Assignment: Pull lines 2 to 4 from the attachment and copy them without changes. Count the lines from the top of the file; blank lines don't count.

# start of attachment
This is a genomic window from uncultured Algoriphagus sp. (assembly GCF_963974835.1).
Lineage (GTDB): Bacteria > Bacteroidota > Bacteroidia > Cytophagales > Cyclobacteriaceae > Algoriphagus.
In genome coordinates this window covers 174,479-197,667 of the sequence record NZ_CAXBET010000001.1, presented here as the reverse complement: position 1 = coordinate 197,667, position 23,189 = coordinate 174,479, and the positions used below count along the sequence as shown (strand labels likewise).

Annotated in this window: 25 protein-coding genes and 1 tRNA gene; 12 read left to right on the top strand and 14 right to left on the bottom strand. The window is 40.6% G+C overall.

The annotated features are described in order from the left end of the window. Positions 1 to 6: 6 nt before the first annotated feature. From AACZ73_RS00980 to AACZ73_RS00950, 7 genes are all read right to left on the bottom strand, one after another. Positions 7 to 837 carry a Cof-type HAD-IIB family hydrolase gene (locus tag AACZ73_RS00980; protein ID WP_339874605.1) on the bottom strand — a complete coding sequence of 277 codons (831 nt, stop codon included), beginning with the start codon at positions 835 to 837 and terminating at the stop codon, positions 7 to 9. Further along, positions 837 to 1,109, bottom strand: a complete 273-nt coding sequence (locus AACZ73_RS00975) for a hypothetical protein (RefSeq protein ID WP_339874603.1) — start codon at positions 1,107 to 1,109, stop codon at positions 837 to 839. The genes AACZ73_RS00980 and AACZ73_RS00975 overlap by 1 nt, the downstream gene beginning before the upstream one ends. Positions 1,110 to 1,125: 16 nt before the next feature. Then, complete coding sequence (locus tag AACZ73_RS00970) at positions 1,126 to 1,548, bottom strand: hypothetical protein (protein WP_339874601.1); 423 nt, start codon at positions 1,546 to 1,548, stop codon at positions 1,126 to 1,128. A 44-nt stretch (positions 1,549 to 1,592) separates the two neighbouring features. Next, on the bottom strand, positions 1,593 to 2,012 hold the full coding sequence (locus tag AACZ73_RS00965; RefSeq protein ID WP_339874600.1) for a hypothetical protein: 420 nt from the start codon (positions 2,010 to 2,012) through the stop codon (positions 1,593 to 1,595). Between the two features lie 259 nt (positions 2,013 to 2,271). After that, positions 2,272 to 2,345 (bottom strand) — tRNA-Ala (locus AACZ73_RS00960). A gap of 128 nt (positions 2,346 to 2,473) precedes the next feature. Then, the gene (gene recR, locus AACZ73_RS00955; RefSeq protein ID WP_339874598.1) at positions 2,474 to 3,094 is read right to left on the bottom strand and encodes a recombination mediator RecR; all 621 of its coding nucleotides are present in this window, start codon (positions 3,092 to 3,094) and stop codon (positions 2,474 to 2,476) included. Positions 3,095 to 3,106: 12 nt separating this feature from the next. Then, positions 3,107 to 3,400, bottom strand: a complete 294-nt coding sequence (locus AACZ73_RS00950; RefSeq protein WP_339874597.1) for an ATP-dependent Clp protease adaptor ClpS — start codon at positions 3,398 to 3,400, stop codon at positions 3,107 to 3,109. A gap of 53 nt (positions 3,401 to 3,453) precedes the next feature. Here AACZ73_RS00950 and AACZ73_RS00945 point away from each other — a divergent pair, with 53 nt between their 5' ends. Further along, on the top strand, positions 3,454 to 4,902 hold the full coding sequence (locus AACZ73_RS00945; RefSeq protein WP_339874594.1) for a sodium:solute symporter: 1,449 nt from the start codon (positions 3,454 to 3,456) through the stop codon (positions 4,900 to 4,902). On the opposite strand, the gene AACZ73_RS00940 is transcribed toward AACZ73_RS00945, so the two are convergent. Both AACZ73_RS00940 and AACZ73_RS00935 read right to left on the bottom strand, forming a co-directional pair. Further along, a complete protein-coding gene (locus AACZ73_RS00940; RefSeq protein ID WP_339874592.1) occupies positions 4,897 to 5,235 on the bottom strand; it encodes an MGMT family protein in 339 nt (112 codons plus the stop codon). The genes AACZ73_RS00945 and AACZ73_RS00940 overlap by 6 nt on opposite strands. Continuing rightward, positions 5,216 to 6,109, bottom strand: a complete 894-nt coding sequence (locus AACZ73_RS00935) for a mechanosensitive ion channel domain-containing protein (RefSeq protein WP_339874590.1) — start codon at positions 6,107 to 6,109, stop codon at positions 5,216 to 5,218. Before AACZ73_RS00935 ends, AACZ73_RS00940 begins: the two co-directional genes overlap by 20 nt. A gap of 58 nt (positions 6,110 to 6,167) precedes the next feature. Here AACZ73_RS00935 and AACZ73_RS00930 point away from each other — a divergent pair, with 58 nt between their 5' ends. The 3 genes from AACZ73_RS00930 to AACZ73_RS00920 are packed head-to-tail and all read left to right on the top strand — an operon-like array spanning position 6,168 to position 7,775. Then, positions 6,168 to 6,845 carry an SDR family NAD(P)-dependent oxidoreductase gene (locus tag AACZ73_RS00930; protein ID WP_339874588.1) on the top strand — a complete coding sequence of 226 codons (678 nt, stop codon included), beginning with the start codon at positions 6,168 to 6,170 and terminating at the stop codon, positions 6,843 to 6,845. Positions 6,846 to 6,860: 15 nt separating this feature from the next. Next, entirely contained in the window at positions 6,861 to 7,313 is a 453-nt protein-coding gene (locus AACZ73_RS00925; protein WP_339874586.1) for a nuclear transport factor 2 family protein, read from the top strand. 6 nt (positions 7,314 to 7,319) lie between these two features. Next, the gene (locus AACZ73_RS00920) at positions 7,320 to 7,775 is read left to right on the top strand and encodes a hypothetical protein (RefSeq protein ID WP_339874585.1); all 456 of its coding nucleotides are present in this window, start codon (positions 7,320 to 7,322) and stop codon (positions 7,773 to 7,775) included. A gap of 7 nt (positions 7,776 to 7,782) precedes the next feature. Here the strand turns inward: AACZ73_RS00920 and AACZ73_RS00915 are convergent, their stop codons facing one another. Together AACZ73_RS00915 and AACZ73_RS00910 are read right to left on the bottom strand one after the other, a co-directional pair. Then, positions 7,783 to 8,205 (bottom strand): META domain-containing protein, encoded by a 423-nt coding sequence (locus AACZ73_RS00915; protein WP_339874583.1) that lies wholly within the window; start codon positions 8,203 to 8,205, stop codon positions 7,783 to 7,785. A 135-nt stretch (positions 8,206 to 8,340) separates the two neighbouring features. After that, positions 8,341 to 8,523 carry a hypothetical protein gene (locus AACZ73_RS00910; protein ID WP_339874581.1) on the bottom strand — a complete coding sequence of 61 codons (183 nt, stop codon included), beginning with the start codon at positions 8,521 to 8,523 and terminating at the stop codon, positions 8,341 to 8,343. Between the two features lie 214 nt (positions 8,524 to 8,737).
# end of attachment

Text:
Lineage (GTDB): Bacteria > Bacteroidota > Bacteroidia > Cytophagales > Cyclobacteriaceae > Algoriphagus.
In genome coordinates this window covers 174,479-197,667 of the sequence record NZ_CAXBET010000001.1, presented here as the reverse complement: position 1 = coordinate 197,667, position 23,189 = coordinate 174,479, and the positions used below count along the sequence as shown (strand labels likewise).

Annotated in this window: 25 protein-coding genes and 1 tRNA gene; 12 read left to right on the top strand and 14 right to left on the bottom strand. The window is 40.6% G+C overall.